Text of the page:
Think of food trucks as the first step.
The market for such mobile enterprises grew from $615m in 2012 to $2.7B in 2017. Because of their rising popularity, individuals no longer felt they had to avoid the ease and freshness of purchasing food right from the street. The trip to the restaurant, which used to take just 15 minutes, was now unnecessary.
Now think about the rest of it. The widespread interest in food-truck cuisine has opened the door for a wide variety of other mobile enterprises to flourish. A van or truck may make the delivery of almost any product or service that consumers seek on a regular basis far more convenient.
Customers save time by waiting for the mobile company to come to them, while startups save money by not having to rent or buy a permanent location.
As the population ages, having easy access to medical care and maintenance services will become more important.
Cities are better prepared for the future of mobile companies because to the development of food trucks, which has resulted in adjustments to infrastructure and regulatory procedures.
From mobile dentistry to mobile pet grooming, this research covers dozens of potential mobile business niches and includes a case study on how to successfully launch a mobile enterprise.
Sterling’s Mobile Salon & Barber Co.: A Case Study in Mobile Commerce.
After trying a Super Cuts for the first time in 2012, Kush Kapila established Sterlings Mobile Salon & Barber Co.
Moving from Montréal, where barbershops and beauty parlors focus more on customer service, he found himself in sunny San Diego. When he asked Super Cuts to shorten his hair, he waited 45 minutes and left with a buzz cut instead.
When Kapila noticed a food truck on his way home, he made the connection that this was a business potential.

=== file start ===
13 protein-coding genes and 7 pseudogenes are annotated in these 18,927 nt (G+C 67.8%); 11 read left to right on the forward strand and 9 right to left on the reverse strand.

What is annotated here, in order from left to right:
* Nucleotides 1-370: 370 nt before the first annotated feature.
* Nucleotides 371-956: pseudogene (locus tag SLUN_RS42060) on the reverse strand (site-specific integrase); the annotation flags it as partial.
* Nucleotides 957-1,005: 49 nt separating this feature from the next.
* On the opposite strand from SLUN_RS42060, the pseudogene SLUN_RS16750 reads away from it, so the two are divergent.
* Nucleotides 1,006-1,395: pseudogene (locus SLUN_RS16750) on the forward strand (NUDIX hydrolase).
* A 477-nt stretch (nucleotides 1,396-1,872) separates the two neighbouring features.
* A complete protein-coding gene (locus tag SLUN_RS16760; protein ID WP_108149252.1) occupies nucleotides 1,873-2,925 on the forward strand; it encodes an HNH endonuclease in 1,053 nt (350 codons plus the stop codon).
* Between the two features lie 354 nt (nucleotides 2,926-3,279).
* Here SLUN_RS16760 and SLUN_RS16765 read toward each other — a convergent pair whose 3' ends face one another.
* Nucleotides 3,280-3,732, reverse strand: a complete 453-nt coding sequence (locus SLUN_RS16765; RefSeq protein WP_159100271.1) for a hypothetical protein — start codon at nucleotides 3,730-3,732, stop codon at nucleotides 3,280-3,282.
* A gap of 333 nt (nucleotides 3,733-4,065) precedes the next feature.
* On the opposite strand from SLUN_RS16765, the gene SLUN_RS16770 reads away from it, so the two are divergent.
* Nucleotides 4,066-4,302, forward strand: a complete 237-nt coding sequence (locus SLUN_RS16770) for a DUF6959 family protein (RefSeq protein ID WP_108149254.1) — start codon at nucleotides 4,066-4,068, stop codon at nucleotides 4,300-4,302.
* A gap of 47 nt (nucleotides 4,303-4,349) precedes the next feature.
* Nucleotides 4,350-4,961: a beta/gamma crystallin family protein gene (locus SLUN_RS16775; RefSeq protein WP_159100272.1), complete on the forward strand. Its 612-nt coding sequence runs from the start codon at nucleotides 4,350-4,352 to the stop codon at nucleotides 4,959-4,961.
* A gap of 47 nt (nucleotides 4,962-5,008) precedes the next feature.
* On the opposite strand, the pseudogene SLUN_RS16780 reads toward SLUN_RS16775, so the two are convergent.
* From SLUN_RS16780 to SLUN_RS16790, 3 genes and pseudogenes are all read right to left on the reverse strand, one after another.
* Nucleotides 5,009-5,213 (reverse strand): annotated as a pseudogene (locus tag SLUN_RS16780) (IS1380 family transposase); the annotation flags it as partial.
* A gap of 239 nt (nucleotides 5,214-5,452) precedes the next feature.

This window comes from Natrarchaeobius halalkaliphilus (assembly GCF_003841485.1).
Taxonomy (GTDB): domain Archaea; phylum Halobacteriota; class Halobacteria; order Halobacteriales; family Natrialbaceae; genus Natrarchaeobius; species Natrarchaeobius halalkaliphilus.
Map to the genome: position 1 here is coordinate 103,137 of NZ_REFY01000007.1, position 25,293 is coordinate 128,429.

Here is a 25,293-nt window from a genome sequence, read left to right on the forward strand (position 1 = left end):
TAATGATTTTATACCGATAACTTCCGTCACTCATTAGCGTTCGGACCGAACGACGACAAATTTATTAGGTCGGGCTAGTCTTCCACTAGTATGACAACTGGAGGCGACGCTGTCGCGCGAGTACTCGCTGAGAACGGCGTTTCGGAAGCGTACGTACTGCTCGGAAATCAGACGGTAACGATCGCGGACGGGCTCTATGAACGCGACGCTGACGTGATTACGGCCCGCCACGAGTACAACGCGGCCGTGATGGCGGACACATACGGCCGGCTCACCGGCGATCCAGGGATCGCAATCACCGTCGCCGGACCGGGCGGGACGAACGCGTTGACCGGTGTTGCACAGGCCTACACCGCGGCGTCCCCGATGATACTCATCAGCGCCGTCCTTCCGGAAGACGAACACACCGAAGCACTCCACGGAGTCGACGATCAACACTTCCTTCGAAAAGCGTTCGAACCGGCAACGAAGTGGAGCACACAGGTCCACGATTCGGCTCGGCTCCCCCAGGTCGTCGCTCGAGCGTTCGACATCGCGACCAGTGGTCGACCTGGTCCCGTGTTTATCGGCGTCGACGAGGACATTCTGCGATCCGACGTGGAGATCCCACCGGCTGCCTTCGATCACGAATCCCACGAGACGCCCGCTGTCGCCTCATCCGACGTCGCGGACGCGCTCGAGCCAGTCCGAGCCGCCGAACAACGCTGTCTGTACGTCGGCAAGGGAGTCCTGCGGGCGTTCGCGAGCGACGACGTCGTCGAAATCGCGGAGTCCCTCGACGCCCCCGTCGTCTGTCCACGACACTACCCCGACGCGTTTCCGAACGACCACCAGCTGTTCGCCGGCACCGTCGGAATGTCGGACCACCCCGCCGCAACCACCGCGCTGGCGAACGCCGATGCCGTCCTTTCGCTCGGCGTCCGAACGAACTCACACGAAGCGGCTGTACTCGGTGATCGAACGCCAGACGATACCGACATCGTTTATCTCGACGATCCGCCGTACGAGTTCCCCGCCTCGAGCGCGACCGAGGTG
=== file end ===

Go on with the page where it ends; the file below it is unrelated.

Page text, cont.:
Hardly the first to launch a mobile salon, Kapila nevertheless refined the concept. He discovered via his web investigation that most firms were not expanding. Within 2–3 months, they were already useless.
Investing in a high-end Airstream trailer was his first radical step. He saw other mobile enterprises employing RVs or white vehicles that made a poor impression. Through his investigation, he learned that this problem existed even among conventional beauty parlors. It was irrelevant how handy it was, Kapila says. They won’t enter “if it looks like a trash.”
The Airstream trailer, which cost him a total of $600,000, constituted the overwhelming bulk of his first investment in the business. Kapila was able to get off the ground thanks to his own resources and the help of friends who invested in the company.
His business concept was the second big breakthrough of his career. While haircuts aren’t as frequent a need as food is, Kapila looked for ways to collaborate with businesses and make regular visits to their campuses. He had read a MetLife report that indicated that free haircuts were an attractive perk for employees (along with dry cleaning).
Several corporations, including Intuit and Qualcomm, joined forces with Sterlings. At first Kapila gave the haircuts out for free and collected money that way. Currently, daily rates at Sterlings range from $175 to $300, depending on the company. The cuts are discounted by 25% for the business clientele.